Want to grow your own vegetables and herbs but think you haven’t got the patience, nous or space? Kathy Slack, co-founder of glutsandgluttony.com has the starter kit you need
Allotmenting has undoubtedly shaken off some of its fusty image over the past few years. But for many, especially city-dwellers, growing your own food is still the preserve of retired folk with moth-eaten jumpers, tales of wartime allotments and sheds.
if you’ve ever thought there was a suppressed Tom or Barbara Good lurking within you, then here’s how to get growing in any environment.
We imagine it will take up hours at the weekend and that it requires in-depth understanding of what can often seem a frankly baffling horticultural world. Most of all we assume we have to have space, lots of it – and space is something of a luxury for a mostly urban population.
But it’s really not so. Choose your crops carefully and with barely an hour a week, little more than a balcony for space and only a modicum of knowledge you can grow your own supper. So if you’ve ever thought there was a suppressed Tom or Barbara Good lurking within you, then here’s how to get growing in any environment.
1. Get the basic kit
If you’re growing on a windowsill, balcony or backyard you don’t need much, but what you do get will make a huge difference to your growing success. Here is my shopping list of basics:
- Multi-purpose compost. This is what you’ll be growing in. Look for organic and peat free. If you’ve space to buy a big bag then it’s much cheaper that way. Store it in a dry dark place or put a bin bag over it if it’s outside so the soil doesn’t get wet.
- Plant pots You’ll need a hole in the bottom of all your pots so the water can drain out (and therefore a saucer or tray underneath to catch the water if you’re growing inside). Old terracotta ones look pretty but they are porous so the plant dries out more quickly than with plastic. Plastic is cheaper and more practical, but look for recycled options if you can.
- Watering can Unnecessary. A big jug is fine for most established plants (I’ve used a wine bottle in the past…). You do need to water baby seedlings quite gently though as the weight of the water can damage them. I like to use a hand triggered spray bottle to mist the soil with water instead. You can use an empty cleaning product spray bottle but soak it in boiling water first. Any chemical residue will kill the plants before they’ve even got started.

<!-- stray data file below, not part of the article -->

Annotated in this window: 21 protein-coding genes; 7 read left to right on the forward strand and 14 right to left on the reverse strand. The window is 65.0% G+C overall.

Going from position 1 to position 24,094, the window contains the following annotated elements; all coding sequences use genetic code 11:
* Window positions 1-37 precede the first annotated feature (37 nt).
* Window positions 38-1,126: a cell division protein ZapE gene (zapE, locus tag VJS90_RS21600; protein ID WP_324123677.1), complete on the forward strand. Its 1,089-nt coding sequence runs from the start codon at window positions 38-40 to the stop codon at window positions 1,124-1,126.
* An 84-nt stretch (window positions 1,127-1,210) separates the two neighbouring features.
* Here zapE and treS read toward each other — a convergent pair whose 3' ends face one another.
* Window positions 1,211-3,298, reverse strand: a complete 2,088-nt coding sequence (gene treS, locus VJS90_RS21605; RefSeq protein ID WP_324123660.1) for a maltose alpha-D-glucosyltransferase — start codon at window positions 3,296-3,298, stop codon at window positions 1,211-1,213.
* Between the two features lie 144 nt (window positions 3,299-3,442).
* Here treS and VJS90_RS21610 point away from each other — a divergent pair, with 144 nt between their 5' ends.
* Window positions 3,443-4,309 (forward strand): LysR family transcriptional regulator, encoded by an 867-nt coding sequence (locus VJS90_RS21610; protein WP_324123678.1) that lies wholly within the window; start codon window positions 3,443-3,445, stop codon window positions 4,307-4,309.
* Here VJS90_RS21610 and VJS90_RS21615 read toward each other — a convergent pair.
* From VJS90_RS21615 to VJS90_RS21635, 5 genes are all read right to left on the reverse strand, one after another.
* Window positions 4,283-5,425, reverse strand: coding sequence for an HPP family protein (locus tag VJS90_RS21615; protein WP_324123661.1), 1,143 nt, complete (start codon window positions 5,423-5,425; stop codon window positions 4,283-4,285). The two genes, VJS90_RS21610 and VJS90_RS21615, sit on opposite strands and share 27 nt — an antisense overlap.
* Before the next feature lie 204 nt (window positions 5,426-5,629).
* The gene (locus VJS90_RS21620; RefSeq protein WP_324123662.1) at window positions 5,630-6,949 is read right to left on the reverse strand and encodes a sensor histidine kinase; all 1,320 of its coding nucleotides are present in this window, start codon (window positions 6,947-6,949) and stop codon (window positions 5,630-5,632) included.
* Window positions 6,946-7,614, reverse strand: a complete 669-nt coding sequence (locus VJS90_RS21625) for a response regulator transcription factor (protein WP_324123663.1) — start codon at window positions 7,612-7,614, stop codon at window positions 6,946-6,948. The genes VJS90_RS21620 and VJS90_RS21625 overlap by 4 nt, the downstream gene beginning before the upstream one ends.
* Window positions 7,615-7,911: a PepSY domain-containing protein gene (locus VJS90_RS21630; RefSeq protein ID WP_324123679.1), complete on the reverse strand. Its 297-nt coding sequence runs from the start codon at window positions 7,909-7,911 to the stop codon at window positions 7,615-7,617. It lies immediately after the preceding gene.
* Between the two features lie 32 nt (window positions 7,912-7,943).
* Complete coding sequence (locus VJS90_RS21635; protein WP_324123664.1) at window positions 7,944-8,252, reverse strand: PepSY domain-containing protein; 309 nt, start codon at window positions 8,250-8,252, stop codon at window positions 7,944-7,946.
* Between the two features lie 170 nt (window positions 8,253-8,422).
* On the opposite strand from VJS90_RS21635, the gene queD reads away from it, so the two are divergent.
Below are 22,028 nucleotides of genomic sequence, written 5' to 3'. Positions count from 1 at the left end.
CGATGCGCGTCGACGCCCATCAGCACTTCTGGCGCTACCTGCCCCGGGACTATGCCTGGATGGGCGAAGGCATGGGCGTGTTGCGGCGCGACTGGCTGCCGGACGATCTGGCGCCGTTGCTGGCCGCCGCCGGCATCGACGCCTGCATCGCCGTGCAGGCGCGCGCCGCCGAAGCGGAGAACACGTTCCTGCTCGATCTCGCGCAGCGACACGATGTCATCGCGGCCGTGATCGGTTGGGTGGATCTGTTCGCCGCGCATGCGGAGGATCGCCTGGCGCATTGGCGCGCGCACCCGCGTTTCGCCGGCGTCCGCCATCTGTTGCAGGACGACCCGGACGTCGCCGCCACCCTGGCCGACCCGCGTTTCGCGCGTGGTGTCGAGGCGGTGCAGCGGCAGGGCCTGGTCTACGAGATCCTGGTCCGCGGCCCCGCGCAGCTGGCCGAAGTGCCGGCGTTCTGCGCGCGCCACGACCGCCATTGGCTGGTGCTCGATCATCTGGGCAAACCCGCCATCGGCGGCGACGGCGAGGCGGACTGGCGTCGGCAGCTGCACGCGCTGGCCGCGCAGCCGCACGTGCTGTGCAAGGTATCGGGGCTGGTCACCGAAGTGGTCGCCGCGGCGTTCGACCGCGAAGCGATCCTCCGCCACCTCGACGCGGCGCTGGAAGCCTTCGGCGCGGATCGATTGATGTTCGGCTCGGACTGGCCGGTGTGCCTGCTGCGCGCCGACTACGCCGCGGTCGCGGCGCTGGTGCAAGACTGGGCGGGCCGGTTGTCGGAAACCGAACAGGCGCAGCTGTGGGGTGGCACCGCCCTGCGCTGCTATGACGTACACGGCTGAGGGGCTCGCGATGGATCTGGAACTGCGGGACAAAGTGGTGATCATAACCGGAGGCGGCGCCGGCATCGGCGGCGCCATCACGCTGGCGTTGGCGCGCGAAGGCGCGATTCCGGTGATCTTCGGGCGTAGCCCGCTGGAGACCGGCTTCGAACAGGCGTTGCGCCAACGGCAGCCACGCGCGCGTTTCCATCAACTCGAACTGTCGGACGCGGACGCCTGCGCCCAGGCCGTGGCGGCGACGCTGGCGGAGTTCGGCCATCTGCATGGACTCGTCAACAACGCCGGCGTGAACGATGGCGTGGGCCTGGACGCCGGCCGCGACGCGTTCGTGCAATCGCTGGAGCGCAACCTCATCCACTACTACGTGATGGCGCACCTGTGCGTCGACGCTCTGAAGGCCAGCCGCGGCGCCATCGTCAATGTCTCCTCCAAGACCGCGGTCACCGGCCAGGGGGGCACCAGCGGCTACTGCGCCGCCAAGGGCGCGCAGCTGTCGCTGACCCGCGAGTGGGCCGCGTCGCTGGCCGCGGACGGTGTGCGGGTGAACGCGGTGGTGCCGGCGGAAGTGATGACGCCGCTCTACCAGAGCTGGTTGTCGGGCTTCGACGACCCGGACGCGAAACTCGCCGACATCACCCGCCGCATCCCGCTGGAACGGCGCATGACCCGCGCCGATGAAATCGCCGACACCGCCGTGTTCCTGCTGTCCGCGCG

- Tarpaulin mat This is useful if you’re short on space. You can do all your planting up on the mat then just scoop it up and avoid getting soil all over everything.
- Labels When you plant something you can’t imagine you’ll ever forget what it is, but I promise you it happens. Get a bag of labels and mark each pot with the variety and the date you planted it.
2. Grow salad crops
Bagged salad is expensive and it usually ends up wilting at the back of the fridge anyway. You can buy a packet of mixed salad leaf seeds for £1.99 and you’ll get at least 4 harvests from it. Cheaper and tastier!
All the seeds companies sell Cut and Come Again seed mixes which you just sow and watch grow. I like Unwin’s lettuce mix which has quite easy, bolt resistant (that is, they will focus on growing leaves not flowers) varieties in it.
To grow them you’ll need a large (about A4 size) plastic seed tray with holes in the bottom. Fill the tray with compost up to about 2cm from the top. Scatter the seeds over the compost. Sow quite thinly – about 5 seeds in every square inch should do it. Next, sprinkle a 5mm layer of compost over the seeds and soak the soil with water using your spray bottle.
Place the tray on a windowsill with an old tea tray underneath to catch water, soil etc…. and wait. Use your spray bottle to water daily.
Once the leaves have grown you can cut them as you need them with scissors. The plant will reshoot two or three times before it dies so you’ll have your own slab of salad for several weeks.
On a warm sunny windowsill you should be able to sow seeds anytime between March and October. In cooler spots, stick to May – September for best results.
3. If you have a sunny balcony or yard, grow courgettes
Courgettes are a terrific beginner plant. They are heavy croppers, easy to grow and pest free. Courgettes come in two types – creepers and bush varieties. Creepers weave about all over the place like vines, so it’s bush varieties you want. ‘Defender’ is the classic and super tasty, but ‘Green bush’ and ‘British Summertime’ are good staples too.
Courgettes are a terrific beginner plant – easy to grow and pest free